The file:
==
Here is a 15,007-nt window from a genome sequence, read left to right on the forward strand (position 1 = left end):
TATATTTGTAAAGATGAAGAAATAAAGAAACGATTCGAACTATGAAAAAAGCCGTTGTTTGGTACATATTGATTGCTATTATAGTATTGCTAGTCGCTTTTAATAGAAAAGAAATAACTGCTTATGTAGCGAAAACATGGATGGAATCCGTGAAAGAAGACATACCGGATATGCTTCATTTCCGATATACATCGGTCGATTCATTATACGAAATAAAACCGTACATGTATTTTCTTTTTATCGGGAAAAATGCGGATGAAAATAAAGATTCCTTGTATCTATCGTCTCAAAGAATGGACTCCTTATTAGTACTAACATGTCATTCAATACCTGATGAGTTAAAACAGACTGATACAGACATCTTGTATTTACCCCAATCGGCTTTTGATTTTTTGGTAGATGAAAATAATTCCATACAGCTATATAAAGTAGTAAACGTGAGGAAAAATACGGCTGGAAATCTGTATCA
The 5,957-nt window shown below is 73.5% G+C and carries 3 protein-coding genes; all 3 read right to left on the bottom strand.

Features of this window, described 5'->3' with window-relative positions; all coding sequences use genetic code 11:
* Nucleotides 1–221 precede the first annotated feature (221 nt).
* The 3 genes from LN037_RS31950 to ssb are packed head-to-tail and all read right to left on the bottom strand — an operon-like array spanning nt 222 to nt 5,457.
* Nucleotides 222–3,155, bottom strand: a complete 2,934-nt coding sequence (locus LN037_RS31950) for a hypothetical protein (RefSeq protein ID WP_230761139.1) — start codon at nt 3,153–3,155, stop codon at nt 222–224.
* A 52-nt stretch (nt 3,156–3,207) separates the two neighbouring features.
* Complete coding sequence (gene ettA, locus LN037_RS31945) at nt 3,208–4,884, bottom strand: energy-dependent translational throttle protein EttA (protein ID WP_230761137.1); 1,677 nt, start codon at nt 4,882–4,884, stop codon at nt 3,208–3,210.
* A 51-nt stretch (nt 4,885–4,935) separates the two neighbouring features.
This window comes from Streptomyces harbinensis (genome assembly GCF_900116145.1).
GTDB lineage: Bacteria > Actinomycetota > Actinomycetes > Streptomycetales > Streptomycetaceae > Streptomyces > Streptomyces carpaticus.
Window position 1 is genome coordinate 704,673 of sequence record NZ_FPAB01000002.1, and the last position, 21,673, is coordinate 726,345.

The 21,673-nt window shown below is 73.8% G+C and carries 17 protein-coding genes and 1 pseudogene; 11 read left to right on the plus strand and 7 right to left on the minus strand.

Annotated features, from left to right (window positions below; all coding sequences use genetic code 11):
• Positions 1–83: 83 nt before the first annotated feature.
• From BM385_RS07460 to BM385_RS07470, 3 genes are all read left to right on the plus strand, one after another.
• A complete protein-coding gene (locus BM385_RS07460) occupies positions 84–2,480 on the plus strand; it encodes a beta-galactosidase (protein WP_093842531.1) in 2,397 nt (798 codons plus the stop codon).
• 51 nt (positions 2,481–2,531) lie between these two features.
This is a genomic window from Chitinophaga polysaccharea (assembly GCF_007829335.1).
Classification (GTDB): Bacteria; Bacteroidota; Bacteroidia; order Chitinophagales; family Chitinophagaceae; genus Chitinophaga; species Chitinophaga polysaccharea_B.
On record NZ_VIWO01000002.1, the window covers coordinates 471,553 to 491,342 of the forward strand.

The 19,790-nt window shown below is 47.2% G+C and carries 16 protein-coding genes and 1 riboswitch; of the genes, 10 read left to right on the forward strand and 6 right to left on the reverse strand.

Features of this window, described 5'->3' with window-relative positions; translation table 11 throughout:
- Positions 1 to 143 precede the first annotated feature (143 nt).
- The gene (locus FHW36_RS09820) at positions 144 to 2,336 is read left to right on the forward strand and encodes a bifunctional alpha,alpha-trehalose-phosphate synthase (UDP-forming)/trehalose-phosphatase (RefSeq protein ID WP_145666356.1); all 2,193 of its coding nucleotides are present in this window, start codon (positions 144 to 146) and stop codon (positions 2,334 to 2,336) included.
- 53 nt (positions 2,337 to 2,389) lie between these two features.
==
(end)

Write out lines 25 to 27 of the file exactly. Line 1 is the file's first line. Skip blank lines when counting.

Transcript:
- Positions 1 to 143 precede the first annotated feature (143 nt).
- The gene (locus FHW36_RS09820) at positions 144 to 2,336 is read left to right on the forward strand and encodes a bifunctional alpha,alpha-trehalose-phosphate synthase (UDP-forming)/trehalose-phosphatase (RefSeq protein ID WP_145666356.1); all 2,193 of its coding nucleotides are present in this window, start codon (positions 144 to 146) and stop codon (positions 2,334 to 2,336) included.
- 53 nt (positions 2,337 to 2,389) lie between these two features.